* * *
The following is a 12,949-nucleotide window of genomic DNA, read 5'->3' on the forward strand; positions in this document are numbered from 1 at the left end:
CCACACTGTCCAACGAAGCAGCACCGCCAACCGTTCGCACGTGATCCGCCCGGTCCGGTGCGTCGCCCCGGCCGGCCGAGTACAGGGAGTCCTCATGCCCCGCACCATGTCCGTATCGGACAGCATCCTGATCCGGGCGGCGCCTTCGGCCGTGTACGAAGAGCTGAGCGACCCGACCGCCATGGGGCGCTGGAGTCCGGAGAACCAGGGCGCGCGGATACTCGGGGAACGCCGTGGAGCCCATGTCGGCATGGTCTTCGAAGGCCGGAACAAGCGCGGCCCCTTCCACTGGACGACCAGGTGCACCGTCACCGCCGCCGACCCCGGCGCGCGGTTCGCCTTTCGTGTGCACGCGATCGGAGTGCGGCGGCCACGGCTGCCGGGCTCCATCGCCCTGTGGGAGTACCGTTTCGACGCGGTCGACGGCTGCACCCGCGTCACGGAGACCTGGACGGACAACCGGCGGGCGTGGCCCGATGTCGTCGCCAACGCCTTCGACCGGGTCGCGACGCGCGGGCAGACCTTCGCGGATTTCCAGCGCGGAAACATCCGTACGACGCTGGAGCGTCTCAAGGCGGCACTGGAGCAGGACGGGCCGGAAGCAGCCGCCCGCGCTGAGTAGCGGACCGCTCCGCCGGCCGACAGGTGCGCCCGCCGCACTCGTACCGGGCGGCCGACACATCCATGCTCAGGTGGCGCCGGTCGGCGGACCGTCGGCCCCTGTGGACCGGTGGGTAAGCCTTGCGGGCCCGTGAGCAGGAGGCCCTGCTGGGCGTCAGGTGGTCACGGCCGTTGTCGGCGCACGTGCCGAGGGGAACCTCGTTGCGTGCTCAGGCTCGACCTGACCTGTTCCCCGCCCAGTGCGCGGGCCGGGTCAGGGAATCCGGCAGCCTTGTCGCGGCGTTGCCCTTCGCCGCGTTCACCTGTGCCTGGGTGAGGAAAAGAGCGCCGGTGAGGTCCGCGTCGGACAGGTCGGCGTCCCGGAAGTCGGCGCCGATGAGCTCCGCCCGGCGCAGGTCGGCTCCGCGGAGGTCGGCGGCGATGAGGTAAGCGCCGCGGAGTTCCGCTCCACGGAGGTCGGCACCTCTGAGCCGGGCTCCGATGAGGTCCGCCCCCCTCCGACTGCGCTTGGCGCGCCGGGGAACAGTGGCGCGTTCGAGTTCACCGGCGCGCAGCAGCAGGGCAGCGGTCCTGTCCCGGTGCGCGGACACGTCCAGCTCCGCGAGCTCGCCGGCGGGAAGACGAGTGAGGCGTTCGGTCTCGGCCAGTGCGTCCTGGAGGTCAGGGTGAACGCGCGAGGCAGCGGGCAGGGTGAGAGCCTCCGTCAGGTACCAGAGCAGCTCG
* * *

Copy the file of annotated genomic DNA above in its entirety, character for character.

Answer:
The following is a 12,949-nucleotide window of genomic DNA, read 5'->3' on the forward strand; positions in this document are numbered from 1 at the left end:
CCACACTGTCCAACGAAGCAGCACCGCCAACCGTTCGCACGTGATCCGCCCGGTCCGGTGCGTCGCCCCGGCCGGCCGAGTACAGGGAGTCCTCATGCCCCGCACCATGTCCGTATCGGACAGCATCCTGATCCGGGCGGCGCCTTCGGCCGTGTACGAAGAGCTGAGCGACCCGACCGCCATGGGGCGCTGGAGTCCGGAGAACCAGGGCGCGCGGATACTCGGGGAACGCCGTGGAGCCCATGTCGGCATGGTCTTCGAAGGCCGGAACAAGCGCGGCCCCTTCCACTGGACGACCAGGTGCACCGTCACCGCCGCCGACCCCGGCGCGCGGTTCGCCTTTCGTGTGCACGCGATCGGAGTGCGGCGGCCACGGCTGCCGGGCTCCATCGCCCTGTGGGAGTACCGTTTCGACGCGGTCGACGGCTGCACCCGCGTCACGGAGACCTGGACGGACAACCGGCGGGCGTGGCCCGATGTCGTCGCCAACGCCTTCGACCGGGTCGCGACGCGCGGGCAGACCTTCGCGGATTTCCAGCGCGGAAACATCCGTACGACGCTGGAGCGTCTCAAGGCGGCACTGGAGCAGGACGGGCCGGAAGCAGCCGCCCGCGCTGAGTAGCGGACCGCTCCGCCGGCCGACAGGTGCGCCCGCCGCACTCGTACCGGGCGGCCGACACATCCATGCTCAGGTGGCGCCGGTCGGCGGACCGTCGGCCCCTGTGGACCGGTGGGTAAGCCTTGCGGGCCCGTGAGCAGGAGGCCCTGCTGGGCGTCAGGTGGTCACGGCCGTTGTCGGCGCACGTGCCGAGGGGAACCTCGTTGCGTGCTCAGGCTCGACCTGACCTGTTCCCCGCCCAGTGCGCGGGCCGGGTCAGGGAATCCGGCAGCCTTGTCGCGGCGTTGCCCTTCGCCGCGTTCACCTGTGCCTGGGTGAGGAAAAGAGCGCCGGTGAGGTCCGCGTCGGACAGGTCGGCGTCCCGGAAGTCGGCGCCGATGAGCTCCGCCCGGCGCAGGTCGGCTCCGCGGAGGTCGGCGGCGATGAGGTAAGCGCCGCGGAGTTCCGCTCCACGGAGGTCGGCACCTCTGAGCCGGGCTCCGATGAGGTCCGCCCCCCTCCGACTGCGCTTGGCGCGCCGGGGAACAGTGGCGCGTTCGAGTTCACCGGCGCGCAGCAGCAGGGCAGCGGTCCTGTCCCGGTGCGCGGACACGTCCAGCTCCGCGAGCTCGCCGGCGGGAAGACGAGTGAGGCGTTCGGTCTCGGCCAGTGCGTCCTGGAGGTCAGGGTGAACGCGCGAGGCAGCGGGCAGGGTGAGAGCCTCCGTCAGGTACCAGAGCAGCTCG